12. When you’re prompted to install the GRUB bootloader into the MBR – SAY NO
  13. You’ll be asked where you want to install the bootloader.  My partition was /dev/cciss/c0d0p1.
  14. Finish off the Installer, remove the CD and Reboot.
  15. Fingers x’d, you’ll get GRUB boot menu.  Mine then refused to boot the OS saying that the Operating System wasn’t found.   I edited the initial boot menu because it was referring to HD (1,0).  I changed this to HD (0,0) and it booted.
  16. Login to the console.
  17. If the GRUB editing worked, make sure to edit /boot/grub/menu.lst and permanently change the setting to HD (0,0) for each of the menu items.

Cool Runnings:-
This server when running at full tilt with the fans is a noisy noisy beasty! However, you can control those fans to make them run at a dull roar rather than full hurricane force chat.  Follow the instructions from Jonas Bjork related to Ubuntu. Debian works exactly the same way, but you’ll need to install SNMPD and libstdc++2.10-glibc2.2 (the latter you’ll have to manually download the .deb from the Etch repository).  Once its all installed, run the ‘hpasm activate’ command and follow the on-screen instructions.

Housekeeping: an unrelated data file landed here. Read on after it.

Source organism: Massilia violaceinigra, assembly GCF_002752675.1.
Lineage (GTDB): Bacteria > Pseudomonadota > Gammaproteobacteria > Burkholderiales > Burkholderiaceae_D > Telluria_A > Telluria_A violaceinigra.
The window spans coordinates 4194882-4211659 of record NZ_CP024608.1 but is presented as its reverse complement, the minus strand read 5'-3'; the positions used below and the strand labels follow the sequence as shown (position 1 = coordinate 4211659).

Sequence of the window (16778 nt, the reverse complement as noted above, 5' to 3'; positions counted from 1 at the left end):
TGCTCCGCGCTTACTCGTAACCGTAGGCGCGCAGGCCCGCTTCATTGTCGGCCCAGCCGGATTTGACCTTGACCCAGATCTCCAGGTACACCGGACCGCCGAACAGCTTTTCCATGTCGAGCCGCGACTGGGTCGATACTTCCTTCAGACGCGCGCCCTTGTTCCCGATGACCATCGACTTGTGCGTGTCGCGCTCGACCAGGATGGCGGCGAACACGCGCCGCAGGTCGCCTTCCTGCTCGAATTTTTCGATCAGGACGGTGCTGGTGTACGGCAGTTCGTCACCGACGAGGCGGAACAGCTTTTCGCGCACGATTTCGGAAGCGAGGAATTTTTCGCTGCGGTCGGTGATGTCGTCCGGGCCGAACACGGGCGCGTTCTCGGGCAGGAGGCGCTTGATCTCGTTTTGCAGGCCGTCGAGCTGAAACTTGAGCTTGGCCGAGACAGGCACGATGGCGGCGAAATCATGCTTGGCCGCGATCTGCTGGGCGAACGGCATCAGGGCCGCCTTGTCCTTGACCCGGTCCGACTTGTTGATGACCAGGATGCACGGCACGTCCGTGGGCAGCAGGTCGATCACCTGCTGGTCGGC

Phish and Chips?

Do you use Windows Live/MSN/Hotmail/Windows Passport?  What about Google, AOL and Yahoo services?  If so, you may be well changing your password.  A large list of user accounts are believed to have been ‘phished’ from Internet users across the globe, originally thought to be centered on the Windows Live services, but now appears to be spread across many of the top companies.

Now, Phishing is quite a common occurrence related to IT security, but it certainly serves as a reminder that you should follow a few simple rules on the Internet and in Email.